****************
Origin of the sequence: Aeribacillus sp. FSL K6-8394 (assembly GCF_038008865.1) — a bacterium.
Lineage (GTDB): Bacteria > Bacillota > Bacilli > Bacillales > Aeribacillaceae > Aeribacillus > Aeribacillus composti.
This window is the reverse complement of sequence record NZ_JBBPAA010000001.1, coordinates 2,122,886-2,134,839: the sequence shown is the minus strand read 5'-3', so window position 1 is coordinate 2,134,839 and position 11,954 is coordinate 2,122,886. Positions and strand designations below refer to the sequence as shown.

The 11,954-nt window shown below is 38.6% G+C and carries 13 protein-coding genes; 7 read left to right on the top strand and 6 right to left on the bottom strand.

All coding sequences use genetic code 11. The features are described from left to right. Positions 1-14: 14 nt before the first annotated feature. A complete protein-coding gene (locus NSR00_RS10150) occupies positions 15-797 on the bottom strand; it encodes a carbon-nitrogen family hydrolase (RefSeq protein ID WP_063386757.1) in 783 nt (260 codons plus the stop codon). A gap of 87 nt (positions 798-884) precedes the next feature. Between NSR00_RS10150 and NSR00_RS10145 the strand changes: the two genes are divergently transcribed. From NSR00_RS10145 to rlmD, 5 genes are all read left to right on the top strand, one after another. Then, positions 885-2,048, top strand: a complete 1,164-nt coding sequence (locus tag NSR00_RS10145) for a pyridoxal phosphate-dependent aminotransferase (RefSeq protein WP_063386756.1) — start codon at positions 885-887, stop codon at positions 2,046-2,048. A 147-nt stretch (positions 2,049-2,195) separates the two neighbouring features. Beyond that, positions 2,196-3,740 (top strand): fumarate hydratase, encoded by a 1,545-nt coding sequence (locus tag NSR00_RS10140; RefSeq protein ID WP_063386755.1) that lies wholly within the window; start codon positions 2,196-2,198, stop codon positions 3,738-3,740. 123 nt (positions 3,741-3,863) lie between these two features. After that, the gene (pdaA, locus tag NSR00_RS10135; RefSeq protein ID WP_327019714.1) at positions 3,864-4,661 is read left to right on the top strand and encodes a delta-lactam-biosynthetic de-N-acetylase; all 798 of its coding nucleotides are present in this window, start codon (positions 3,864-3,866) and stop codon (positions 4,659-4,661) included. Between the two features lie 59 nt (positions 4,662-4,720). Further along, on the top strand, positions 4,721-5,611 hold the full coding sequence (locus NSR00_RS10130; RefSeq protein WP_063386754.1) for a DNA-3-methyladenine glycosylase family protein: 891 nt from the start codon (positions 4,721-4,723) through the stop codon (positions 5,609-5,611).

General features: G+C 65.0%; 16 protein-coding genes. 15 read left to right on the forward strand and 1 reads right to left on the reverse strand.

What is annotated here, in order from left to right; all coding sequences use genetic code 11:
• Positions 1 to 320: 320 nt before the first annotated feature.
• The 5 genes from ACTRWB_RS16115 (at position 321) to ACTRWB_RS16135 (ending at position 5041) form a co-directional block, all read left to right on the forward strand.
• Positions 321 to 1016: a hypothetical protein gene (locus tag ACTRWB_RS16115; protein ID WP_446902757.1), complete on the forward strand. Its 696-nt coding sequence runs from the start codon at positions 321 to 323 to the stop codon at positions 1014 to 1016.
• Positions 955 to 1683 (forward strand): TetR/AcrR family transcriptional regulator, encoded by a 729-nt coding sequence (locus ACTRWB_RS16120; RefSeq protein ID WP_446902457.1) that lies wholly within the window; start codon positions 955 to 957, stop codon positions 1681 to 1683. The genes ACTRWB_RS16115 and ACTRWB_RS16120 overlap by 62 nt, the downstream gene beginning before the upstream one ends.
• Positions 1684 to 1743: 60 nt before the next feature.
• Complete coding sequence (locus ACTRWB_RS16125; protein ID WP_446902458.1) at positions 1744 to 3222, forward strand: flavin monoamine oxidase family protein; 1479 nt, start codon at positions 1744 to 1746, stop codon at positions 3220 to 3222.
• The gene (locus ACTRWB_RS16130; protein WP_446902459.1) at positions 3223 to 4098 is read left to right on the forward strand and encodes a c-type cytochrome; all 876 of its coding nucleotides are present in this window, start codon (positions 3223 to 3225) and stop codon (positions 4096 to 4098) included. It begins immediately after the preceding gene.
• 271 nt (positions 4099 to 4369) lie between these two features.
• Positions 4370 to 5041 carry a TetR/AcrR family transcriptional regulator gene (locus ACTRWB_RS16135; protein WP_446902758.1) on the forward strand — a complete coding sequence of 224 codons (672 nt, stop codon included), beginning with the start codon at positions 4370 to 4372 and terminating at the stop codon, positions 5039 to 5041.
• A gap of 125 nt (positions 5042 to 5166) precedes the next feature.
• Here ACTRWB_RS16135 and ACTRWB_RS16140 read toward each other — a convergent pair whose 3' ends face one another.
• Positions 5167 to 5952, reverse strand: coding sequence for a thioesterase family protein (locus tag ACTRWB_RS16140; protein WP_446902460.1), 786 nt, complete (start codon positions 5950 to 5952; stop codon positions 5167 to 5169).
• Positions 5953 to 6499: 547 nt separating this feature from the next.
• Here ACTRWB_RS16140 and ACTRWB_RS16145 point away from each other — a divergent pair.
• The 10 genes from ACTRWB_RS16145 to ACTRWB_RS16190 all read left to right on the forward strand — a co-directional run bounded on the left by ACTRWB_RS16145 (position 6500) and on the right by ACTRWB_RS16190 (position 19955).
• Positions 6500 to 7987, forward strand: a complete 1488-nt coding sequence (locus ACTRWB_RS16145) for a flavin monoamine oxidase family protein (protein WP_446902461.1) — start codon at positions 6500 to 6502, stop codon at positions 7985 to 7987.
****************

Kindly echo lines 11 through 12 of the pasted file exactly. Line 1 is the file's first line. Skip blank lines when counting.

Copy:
• Positions 955 to 1683 (forward strand): TetR/AcrR family transcriptional regulator, encoded by a 729-nt coding sequence (locus ACTRWB_RS16120; RefSeq protein ID WP_446902457.1) that lies wholly within the window; start codon positions 955 to 957, stop codon positions 1681 to 1683. The genes ACTRWB_RS16115 and ACTRWB_RS16120 overlap by 62 nt, the downstream gene beginning before the upstream one ends.
• Positions 1684 to 1743: 60 nt before the next feature.